Extract OCXState Data

At work we have recently spent effort to remove our technical debt. So far we have introduced Unicode into the native code, migrated our VB6 to VB.NET, upgraded to .NET 4.0 and now we are working on 64bit support.

However, we have used the Microsoft FlexGrid quite extensively in our VB6 (now VB.NET) components and it does not support 64bit, therefore we decided to build a compatible control which wraps the existing WinForms DataGridView control.

We discovered quite early on that the properties set through the designer of an ActiveX control does not generate designer code, but instead it is serialized as a resource and restored through the OcxState property.

Always being the one to reduce the workload I devised a way of extracting this information so that we can redo the designer set properties. I found out that I could give the control another OcxState from another ResX and I could just look at the changed properties.

In the project I created a form with the desired control on it, I hacked around with the designer generated code to allow me to override the OcxState.

I used the ResXResourceReader and the ResourceSet classes to get the OcxState from my desired ResX source (the project that has the state in it I want to know). Then using reflection I compared the default state of the control (using the OcxState that the designer created) to the state I desired (with my own OcxState extracted from another ResX) and I now know what properties were changed on the designer.

MSBuild creating lots of temp files


I found a msdn forum post with exactly the same issue: http://social.msdn.microsoft.com/Forums/en-US/netfxbcl/thread/42647eff-ecb8-412c-a884-a152b6fdd40d

It turns out that it is NOT msbuild but it is SN.exe leaving the temp files behind when resigning assemblies. I suppose you could easily come to this conclusion when watching the build and those files are flashing by so quickly.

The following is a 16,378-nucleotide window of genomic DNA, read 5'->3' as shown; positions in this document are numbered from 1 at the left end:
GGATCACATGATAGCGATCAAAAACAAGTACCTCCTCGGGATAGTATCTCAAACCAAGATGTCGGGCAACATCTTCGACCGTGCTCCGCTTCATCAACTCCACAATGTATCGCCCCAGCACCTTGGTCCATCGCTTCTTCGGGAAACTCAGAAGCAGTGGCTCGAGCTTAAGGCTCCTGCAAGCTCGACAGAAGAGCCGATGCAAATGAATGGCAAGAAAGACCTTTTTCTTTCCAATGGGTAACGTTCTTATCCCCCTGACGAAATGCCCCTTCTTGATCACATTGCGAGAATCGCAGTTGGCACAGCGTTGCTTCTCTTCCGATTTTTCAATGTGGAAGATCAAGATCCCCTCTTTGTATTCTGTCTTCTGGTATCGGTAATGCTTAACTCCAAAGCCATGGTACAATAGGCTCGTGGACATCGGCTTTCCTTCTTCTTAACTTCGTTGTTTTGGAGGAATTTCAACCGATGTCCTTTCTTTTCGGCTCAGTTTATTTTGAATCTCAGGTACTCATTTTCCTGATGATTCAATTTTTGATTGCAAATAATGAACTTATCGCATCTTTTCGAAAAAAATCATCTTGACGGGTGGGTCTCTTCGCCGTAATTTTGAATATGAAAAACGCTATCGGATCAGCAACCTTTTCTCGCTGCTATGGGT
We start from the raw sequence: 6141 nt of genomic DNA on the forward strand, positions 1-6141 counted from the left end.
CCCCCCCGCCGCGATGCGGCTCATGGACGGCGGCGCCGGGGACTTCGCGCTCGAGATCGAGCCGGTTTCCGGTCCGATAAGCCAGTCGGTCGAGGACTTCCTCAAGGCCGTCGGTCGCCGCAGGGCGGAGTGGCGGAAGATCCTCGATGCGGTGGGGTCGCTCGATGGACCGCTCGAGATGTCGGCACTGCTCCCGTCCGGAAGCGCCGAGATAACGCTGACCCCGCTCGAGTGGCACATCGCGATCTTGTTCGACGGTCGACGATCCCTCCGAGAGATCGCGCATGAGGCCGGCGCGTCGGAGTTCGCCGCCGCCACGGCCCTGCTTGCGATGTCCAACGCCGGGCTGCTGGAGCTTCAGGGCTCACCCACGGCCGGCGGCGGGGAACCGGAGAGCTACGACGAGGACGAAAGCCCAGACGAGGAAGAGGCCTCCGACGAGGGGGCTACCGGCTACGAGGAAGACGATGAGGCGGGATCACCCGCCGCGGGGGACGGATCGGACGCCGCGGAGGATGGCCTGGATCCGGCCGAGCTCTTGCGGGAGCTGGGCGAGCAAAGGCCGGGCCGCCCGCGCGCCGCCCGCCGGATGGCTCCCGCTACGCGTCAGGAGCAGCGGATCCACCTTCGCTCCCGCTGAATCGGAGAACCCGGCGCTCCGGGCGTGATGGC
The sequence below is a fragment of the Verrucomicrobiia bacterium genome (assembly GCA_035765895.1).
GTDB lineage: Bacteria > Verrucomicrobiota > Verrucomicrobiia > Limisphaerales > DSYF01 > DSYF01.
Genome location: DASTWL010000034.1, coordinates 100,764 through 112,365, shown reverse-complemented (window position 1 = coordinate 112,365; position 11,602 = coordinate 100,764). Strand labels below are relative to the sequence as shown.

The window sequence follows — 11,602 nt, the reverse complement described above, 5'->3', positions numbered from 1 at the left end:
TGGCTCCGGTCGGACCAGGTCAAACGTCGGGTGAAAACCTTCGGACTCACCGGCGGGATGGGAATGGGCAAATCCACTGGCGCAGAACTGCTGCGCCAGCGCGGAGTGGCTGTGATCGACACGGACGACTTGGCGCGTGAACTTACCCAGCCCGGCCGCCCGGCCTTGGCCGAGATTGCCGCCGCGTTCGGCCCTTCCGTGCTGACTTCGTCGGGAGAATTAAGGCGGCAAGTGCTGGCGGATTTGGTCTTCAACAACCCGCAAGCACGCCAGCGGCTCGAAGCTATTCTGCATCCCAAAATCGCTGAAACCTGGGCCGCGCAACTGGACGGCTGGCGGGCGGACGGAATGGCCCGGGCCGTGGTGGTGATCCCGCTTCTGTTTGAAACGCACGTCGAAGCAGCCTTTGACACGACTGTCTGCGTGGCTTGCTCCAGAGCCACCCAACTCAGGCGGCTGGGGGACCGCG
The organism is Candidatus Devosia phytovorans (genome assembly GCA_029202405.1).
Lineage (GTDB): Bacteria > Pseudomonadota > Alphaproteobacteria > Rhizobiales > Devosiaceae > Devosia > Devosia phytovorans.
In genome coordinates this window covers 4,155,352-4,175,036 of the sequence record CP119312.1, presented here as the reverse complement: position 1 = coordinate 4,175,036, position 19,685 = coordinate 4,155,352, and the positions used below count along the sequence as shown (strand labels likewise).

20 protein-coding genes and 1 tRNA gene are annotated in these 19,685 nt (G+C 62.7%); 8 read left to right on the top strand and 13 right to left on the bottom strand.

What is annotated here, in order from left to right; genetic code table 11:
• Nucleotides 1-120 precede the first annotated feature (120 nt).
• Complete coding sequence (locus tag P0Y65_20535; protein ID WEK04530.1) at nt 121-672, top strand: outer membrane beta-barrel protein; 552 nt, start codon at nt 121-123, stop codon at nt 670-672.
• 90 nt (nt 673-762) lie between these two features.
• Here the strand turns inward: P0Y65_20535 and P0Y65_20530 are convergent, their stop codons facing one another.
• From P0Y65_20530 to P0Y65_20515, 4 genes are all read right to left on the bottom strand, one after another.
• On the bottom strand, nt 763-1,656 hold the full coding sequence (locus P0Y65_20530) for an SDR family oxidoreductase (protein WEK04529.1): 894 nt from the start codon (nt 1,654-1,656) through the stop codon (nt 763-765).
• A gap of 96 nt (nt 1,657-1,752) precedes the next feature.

On reflection a custom task will not help either…

This post has more details on the issue with a link to a hot fix (haven’t tried it yet): http://blogs.msdn.com/pfedev/archive/2008/10/24/sn-exe-and-empty-temp-files-in-temp.aspx

Continue reading “MSBuild creating lots of temp files”

Simpler version of the 7-Zip backup

I have tested the 7-Zip backup I had constructured that I posted about a while back and I have come to realise that it is a tad bit too complicated. I even went through the process of creating a proxy application to try and get it to be a bit more cleverer but in the end I simplified it down to just 4 parts; the logic, settings and file lists.





How to use it

Place the batch file and settings files in a folder somewhere.

Update the setttings file with the correct paths.

Pass the path to the settings file to the backup batch file.

Or create a scheduled task.

Using 7-zip and batch files to perform backups automatically

UPDATE: I have recently overhauled this and created a simpler script in this post: /2009/10/17/simpler-version-of-the-7-zip-backup/

First, a little history:

Since the days when I started using XP I had gotten used to the control that NT Backup provided to allow me to backup my files.

About a year ago I moved to Vista and was unhappy with the “All or nothing” approach that the bundled backup software provided. I was also using OneCare at the time and it followed a similar policy.

Since moving to BitDefender I was much happier with the backup software it provided yet the fact that I was not using a well known backup format rubbed me.

So, using this article: http://www.wilshireone.com/article/115/easy-backups-with-7-zip as a guide, I engineered my own backup mechnism using 7-zip.

Now heres the fun. My backup schedule consists of a weekly incremental backup and one monthly full backup. My files are not so important that I need frequent backups, this schedule suits me down to the ground.